What to expect at the Shanghai auto showApril 18, 2013: 10:41 AM ET
The growth of the Chinese auto market, once a playground only for the wealthy, is being fueled more and more by consumers who aren't elite. At the same time, the rich are buying more luxury than ever before.
By Doron Levin
FORTUNE -- Back in the day when Toyota (TM) and the rest of Japan Inc. appeared on the verge of capsizing U.S. automakers and suppliers, industry figures dutifully boarded airliners every two years to attend the Tokyo Motor Show in a search for facts.
The must-attend Far East venue for auto experts these days has become Shanghai. The People's Republic, once a place where private property and luxury were officially scorned, has turned into the biggest, glitziest, and fastest-growing vehicle market in the world.
Brushing off fears of an economic slowdown, auto sales in China rose 13% in March and are on pace to break 20 million passenger vehicles in 2013 -- a level never achieved in the U.S. Accordingly, Auto Shanghai 2013 is expected to be the biggest since it was started in 1985, surpassing the last show in 2011 that attracted nearly 10,000 journalists.
All major global auto manufacturers, plus scores of smaller Chinese companies, will be exhibiting at the show. Paul Eisenstein, publisher of TheDetroitBureau.com, an automotive website said, "In the decade since I first attended the Shanghai Auto Show, I have watched it transform from an almost irrelevant backwater event into one of the more significant and important shows on a busy calendar."
But Eisenstein noted that Chinese organizers of the show, which this year starts on April 21, still aren't quite as facile as required in handling logistics of cars, people, and press conferences. There's "almost a comic sense of confusion," he said.
Automotive News said this year's top automotive debuts reflect what automakers believe will be a repetition in China of the crossover trend, which has swept the U.S. and is taking hold in Europe. Crossovers, built on car chassis, have been rising in popularity as heavier SUVs with pickup chassis have been declining.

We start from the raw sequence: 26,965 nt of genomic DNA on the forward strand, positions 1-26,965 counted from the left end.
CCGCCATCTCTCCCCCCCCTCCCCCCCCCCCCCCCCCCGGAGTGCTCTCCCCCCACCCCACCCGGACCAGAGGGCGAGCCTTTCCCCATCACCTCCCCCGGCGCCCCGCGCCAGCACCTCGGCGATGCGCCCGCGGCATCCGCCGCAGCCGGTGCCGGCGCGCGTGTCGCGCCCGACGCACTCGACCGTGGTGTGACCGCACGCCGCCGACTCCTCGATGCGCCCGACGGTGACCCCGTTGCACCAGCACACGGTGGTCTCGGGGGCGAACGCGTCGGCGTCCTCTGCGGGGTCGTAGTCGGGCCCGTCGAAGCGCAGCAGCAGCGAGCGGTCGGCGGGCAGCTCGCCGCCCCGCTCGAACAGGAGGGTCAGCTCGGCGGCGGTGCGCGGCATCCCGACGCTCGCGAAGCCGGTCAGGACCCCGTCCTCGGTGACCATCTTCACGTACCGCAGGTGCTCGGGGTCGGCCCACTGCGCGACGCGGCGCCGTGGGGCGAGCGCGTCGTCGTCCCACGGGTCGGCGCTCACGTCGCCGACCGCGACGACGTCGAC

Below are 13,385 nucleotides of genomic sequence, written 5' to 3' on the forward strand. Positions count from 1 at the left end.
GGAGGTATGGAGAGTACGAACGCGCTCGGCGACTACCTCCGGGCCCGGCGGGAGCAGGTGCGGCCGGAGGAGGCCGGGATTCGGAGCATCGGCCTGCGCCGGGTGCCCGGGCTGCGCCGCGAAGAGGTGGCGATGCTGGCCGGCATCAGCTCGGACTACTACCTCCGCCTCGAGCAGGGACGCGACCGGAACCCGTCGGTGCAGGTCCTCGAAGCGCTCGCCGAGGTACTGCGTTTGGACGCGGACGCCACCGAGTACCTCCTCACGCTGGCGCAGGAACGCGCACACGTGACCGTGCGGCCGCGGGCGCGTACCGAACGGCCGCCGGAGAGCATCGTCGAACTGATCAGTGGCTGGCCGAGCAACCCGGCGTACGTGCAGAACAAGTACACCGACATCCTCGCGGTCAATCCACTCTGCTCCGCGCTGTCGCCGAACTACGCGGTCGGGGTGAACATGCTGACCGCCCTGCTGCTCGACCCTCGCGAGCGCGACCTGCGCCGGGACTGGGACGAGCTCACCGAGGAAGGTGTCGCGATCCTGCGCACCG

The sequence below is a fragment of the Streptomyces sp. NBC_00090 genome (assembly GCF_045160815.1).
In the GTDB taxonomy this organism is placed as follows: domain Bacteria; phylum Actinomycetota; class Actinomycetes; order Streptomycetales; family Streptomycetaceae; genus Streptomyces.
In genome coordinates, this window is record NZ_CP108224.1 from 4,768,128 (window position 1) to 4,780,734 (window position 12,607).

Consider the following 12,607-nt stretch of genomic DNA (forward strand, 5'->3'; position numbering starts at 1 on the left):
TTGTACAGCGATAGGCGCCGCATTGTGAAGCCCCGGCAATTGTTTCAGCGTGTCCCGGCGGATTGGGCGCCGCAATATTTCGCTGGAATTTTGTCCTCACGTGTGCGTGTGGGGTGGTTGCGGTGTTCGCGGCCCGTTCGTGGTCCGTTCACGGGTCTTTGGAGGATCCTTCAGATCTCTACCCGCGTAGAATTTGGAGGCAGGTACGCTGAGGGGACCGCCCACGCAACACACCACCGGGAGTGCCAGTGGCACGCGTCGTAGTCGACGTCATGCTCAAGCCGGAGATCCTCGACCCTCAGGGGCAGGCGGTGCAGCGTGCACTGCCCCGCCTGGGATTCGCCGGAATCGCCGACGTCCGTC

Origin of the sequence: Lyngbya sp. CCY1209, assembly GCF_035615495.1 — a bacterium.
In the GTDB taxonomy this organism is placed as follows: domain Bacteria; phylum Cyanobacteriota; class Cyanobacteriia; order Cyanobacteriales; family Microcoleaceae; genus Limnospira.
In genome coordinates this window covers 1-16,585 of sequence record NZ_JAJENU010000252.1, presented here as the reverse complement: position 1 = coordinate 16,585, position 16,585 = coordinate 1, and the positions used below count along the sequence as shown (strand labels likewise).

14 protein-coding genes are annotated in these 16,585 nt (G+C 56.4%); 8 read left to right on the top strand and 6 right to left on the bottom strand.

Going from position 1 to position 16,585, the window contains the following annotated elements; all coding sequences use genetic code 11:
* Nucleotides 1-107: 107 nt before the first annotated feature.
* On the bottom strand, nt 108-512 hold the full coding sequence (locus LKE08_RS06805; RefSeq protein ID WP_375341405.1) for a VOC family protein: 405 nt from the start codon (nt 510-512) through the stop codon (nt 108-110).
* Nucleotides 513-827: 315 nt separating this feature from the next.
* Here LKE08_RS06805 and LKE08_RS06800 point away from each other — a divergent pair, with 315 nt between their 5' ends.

BMW chose the Shanghai show to introduce its X4 crossover, a luxury vehicle that will be built in South Carolina, mostly for export. In all likelihood a small number of this model will be sold to Chinese consumers – wealthy ones. The choice of venue reflects the global visibility BMW attaches to it. Also planned for introduction are Jeep's new Cherokee, as well as crossover or SUVs from Acura, Mercedes-Benz, and Volkswagen.
Though China doesn't yet export to the U.S., motor heads with a taste for the unusual may be interested in Changan Automobile's Zhishang XT, a hatchback, and the Qoros hybrid, the product of a Chinese-Israeli joint venture.
The growth of the Chinese automobile market, once a playground only for the wealthy, is being fueled more and more by consumers who aren't elite. At the same time, the rich are buying more luxury than ever before. People's Daily noted that Carat Security Group, a 135-year-old Belgian company that modifies cars with armored plating, will be among the exhibitors. A Carat executive said that the Middle East, Africa, Russia, and Latin America are its main markets, though China is a target of future growth.
China currently is the second-largest single market worldwide for Rolls-Royce and Bentley.
U.S. automakers probably have learned their lesson that paranoia about Japan was never well-founded; in fact, the competitive pressure arguably helped make Detroit more competitive. Likewise, a robust market in China has turned out to be a great place for General Motors (GM) and Ford (F) to sell cars. It will be some time before anyone in DesMoines considers buying a Zhishang XT.